PRKAR1A deficiency delays postnatal heart growth

Primary author: Yuening Liu
Faculty sponsor: Zhaokang Cheng

Primary college/unit: College of Pharmacy and Pharmaceutical Sciences
Campus: Spokane


Aims: Protein kinase A (PKA) activity is pivotal for functioning of the human heart, and its dysregulation has been implicated in cardiac pathologies. PKA regulatory subunit 1a (R1a, encoded by the PRKAR1A gene) is highly expressed in the heart, and controls PKA kinase activity. Patients with PRKAR1A mutations are often diagnosed with Carney complex (CNC) in young adults, and may die prematurely from cardiac complications such as heart failure. However, no cardiac defect has been reported in adult animal models of PRKAR1A deficiency.
Methods and Results: To investigate the impact of PRKAR1A deficiency, we generated cardiac-specific PRKAR1A heterozygous knockout mice by breeding the floxed PRKAR1A mice with the Mlc2v-Cre mice. We also studied a cohort of young CNC patients with PRKAR1A mutations or deletions. Ablation of the PRKAR1A gene in mice increased cardiac PKA activity, reduced heart weight and cardiomyocyte size without altering contractile function at 3 months of age. Importantly, left ventricular mass was reduced in young patients diagnosed with CNC. Cardiomyocyte hypertrophy in response to activation of the a1-adrenergic receptor, which is necessary for heart growth after birth, was completely abolished by silencing of PRKAR1A, or stimulation with the PKA activator forskolin. Mechanistically, depletion of PRKAR1A provoked PKA-dependent phosphorylation of the mitochondrial fission protein Drp1 at S637, leading to suppression of mitochondrial fission and inhibition of cardiomyocyte hypertrophy.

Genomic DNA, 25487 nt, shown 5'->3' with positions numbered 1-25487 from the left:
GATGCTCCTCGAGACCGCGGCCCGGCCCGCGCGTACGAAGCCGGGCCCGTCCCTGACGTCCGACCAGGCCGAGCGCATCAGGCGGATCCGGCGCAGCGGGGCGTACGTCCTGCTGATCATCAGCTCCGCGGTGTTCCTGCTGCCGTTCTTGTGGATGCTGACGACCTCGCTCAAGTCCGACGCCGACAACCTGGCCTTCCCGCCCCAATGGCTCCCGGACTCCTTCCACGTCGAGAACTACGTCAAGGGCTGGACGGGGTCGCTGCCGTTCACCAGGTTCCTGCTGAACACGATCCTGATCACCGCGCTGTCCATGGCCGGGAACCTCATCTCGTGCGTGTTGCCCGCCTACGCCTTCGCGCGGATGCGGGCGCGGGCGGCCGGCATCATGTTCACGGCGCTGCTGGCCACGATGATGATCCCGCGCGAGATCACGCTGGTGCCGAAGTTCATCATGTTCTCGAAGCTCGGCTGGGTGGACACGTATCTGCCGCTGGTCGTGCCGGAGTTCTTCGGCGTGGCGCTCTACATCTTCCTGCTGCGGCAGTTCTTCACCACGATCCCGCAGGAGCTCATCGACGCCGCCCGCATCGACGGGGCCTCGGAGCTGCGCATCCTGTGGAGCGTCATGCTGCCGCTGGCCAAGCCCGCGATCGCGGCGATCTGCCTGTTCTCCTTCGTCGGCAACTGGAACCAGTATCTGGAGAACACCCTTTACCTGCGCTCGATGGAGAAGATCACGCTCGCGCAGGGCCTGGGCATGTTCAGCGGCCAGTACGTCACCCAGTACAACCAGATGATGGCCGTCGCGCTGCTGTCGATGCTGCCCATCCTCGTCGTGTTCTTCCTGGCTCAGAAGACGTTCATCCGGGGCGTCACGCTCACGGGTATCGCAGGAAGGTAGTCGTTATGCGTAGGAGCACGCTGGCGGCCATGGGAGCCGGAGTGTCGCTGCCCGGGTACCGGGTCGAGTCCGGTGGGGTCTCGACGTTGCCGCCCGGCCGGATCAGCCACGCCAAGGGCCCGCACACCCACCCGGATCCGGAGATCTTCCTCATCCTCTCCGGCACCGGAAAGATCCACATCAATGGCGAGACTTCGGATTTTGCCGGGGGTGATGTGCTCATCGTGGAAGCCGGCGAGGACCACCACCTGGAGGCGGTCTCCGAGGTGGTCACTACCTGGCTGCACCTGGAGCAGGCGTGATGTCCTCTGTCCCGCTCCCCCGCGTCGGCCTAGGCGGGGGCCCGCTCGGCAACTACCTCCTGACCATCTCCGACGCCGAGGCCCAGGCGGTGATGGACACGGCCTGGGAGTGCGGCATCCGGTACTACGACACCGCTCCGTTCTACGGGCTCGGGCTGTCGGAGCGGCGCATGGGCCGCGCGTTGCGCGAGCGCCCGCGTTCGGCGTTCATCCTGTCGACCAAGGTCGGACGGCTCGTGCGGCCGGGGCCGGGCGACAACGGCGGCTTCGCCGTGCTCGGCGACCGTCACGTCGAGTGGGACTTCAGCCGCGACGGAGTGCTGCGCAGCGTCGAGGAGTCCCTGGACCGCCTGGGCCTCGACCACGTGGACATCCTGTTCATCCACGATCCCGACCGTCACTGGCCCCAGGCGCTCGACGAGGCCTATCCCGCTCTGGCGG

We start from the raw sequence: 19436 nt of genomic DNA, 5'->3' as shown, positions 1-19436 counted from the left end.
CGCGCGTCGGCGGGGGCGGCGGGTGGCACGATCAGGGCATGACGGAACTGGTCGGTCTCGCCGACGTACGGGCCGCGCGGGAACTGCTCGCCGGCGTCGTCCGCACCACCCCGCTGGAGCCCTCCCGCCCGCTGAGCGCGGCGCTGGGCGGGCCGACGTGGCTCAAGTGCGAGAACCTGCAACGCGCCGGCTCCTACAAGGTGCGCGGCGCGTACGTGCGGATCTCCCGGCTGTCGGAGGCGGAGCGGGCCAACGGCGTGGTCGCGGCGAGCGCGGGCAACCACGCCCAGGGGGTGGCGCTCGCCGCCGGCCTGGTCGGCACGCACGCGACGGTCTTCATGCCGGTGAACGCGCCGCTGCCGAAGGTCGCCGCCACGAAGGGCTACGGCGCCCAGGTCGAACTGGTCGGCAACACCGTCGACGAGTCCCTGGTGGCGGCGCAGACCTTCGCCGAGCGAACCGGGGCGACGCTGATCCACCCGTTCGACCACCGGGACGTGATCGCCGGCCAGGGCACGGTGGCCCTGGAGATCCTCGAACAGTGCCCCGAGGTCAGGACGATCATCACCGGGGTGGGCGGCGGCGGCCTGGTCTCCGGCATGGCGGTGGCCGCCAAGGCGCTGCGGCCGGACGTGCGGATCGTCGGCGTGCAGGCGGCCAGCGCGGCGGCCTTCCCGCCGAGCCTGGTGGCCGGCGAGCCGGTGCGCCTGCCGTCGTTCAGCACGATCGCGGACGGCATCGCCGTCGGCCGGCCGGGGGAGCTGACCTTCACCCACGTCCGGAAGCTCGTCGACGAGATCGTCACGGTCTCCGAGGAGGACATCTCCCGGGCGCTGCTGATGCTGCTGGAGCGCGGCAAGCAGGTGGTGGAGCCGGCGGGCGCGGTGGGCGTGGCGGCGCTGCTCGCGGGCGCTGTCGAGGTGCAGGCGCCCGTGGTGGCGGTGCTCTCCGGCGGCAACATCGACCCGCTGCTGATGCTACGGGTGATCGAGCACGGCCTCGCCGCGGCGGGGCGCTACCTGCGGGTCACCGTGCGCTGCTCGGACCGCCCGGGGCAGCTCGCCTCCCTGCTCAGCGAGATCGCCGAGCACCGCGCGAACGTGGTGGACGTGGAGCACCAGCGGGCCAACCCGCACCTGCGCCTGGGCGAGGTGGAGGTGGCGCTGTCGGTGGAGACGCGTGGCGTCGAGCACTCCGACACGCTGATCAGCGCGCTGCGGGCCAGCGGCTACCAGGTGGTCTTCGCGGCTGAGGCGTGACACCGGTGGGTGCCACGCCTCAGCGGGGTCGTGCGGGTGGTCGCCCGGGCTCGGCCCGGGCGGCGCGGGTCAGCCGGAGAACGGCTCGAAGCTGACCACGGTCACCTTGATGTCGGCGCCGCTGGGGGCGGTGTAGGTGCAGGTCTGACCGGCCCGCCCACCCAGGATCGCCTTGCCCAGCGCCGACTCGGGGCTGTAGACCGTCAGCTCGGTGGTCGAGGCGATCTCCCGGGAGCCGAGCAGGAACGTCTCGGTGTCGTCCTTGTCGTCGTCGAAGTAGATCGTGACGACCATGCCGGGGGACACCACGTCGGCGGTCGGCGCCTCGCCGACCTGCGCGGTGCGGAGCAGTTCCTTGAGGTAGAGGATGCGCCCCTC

Conclusions: PRKAR1A deficiency impedes postnatal myocardial development and physiological hypertrophy through modulation of mitochondrial dynamics. These findings provide a potential novel mechanism for the cardiac manifestations associated with CNC.